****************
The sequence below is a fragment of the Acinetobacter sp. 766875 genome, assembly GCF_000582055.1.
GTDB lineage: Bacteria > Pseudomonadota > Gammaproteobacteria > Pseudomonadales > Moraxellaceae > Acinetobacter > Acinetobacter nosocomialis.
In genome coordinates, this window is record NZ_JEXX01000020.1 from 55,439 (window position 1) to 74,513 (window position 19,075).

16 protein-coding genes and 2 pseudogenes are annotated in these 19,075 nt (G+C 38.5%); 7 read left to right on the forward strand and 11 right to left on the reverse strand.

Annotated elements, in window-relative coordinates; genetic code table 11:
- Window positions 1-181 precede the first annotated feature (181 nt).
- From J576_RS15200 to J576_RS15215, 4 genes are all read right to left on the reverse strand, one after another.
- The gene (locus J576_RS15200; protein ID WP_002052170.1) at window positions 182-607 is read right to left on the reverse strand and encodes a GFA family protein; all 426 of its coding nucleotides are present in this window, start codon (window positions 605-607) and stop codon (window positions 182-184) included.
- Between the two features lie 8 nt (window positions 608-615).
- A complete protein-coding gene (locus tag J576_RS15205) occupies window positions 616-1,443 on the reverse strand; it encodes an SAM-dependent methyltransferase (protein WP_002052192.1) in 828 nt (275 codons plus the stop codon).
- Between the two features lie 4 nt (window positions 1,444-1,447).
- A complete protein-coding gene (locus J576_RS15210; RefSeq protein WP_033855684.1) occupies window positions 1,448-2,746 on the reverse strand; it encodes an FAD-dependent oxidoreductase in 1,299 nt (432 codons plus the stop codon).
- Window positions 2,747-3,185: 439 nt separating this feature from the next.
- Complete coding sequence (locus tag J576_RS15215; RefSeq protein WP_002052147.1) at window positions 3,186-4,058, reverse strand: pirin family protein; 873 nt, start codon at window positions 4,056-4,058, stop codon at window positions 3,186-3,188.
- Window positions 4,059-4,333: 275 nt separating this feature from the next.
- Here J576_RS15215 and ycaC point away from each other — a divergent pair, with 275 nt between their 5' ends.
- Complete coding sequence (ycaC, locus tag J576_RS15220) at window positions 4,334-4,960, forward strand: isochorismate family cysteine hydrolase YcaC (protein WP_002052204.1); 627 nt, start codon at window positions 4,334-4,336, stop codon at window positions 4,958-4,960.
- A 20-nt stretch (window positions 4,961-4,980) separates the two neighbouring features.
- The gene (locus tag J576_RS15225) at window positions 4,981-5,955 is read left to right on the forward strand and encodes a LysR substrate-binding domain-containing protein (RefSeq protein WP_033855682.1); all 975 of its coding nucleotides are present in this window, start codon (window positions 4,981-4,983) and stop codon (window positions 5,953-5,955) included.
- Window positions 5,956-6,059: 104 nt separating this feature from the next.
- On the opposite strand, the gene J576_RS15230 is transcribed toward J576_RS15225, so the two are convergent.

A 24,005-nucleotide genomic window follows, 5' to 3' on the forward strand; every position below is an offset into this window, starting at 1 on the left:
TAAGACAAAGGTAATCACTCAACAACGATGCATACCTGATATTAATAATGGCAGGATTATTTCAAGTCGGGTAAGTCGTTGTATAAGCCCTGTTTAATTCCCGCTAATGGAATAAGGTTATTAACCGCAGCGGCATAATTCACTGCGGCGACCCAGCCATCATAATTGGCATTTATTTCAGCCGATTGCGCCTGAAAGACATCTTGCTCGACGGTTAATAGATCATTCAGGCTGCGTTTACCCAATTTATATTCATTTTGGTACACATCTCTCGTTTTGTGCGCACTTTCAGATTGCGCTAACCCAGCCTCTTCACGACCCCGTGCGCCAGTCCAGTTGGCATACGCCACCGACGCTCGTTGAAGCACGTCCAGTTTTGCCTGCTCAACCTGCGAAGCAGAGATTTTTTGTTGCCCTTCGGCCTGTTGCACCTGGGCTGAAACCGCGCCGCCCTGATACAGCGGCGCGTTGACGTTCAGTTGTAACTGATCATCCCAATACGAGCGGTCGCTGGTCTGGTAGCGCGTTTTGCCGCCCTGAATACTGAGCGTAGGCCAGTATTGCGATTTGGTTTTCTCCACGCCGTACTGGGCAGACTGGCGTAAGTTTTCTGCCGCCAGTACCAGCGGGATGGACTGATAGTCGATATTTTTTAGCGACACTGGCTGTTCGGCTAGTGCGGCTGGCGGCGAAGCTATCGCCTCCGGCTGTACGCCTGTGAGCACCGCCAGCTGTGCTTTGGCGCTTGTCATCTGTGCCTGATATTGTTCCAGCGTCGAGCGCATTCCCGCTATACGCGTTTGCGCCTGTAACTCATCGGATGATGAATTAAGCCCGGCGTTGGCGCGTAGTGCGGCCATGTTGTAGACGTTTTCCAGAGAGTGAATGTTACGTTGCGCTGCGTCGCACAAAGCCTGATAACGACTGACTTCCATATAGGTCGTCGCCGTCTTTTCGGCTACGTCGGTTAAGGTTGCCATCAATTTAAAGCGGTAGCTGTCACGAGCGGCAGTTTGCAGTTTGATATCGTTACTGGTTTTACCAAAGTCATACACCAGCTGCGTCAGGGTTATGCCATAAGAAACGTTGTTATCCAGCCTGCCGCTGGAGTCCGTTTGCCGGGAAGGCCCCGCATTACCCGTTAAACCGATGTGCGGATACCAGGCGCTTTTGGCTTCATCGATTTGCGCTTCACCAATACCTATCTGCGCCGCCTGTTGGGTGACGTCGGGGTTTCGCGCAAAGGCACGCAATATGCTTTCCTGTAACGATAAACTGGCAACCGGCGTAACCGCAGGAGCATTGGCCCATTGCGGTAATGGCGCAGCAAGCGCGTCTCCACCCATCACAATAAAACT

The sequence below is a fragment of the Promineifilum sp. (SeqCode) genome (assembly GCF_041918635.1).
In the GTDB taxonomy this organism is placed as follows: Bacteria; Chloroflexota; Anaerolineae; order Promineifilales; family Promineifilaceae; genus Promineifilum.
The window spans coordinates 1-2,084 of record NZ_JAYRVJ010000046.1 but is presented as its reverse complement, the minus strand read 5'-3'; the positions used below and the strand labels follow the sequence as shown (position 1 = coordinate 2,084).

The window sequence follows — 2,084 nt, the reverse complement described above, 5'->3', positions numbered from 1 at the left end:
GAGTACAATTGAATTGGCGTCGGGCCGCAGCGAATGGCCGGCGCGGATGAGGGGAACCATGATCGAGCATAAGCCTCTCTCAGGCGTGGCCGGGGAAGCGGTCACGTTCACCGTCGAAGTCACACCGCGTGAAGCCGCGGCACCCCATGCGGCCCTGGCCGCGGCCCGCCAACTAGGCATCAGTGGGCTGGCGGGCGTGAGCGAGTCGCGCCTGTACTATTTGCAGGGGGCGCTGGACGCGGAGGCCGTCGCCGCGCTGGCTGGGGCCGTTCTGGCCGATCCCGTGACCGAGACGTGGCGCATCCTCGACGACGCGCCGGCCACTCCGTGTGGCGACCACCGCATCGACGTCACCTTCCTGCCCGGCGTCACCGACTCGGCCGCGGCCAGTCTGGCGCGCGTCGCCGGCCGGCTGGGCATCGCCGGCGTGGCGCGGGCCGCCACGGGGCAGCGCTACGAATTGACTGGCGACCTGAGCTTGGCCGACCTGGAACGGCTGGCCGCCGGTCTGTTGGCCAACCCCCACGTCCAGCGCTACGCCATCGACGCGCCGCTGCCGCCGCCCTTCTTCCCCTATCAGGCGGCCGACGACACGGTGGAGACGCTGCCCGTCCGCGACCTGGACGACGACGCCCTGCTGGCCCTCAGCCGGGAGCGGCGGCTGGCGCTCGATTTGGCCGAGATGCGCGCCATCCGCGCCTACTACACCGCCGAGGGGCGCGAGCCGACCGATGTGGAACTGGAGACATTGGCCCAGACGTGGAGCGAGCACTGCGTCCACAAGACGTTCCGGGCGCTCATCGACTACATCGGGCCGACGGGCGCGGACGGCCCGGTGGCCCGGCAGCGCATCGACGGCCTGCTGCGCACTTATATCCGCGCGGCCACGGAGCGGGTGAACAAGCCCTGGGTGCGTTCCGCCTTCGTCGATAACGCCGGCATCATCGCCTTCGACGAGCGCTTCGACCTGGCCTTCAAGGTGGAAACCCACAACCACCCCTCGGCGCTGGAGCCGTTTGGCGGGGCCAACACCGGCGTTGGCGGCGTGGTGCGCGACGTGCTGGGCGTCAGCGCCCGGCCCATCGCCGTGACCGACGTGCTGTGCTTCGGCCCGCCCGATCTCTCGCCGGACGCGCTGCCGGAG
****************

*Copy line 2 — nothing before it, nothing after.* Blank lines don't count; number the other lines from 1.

GTDB lineage: Bacteria > Pseudomonadota > Gammaproteobacteria > Pseudomonadales > Moraxellaceae > Acinetobacter > Acinetobacter nosocomialis.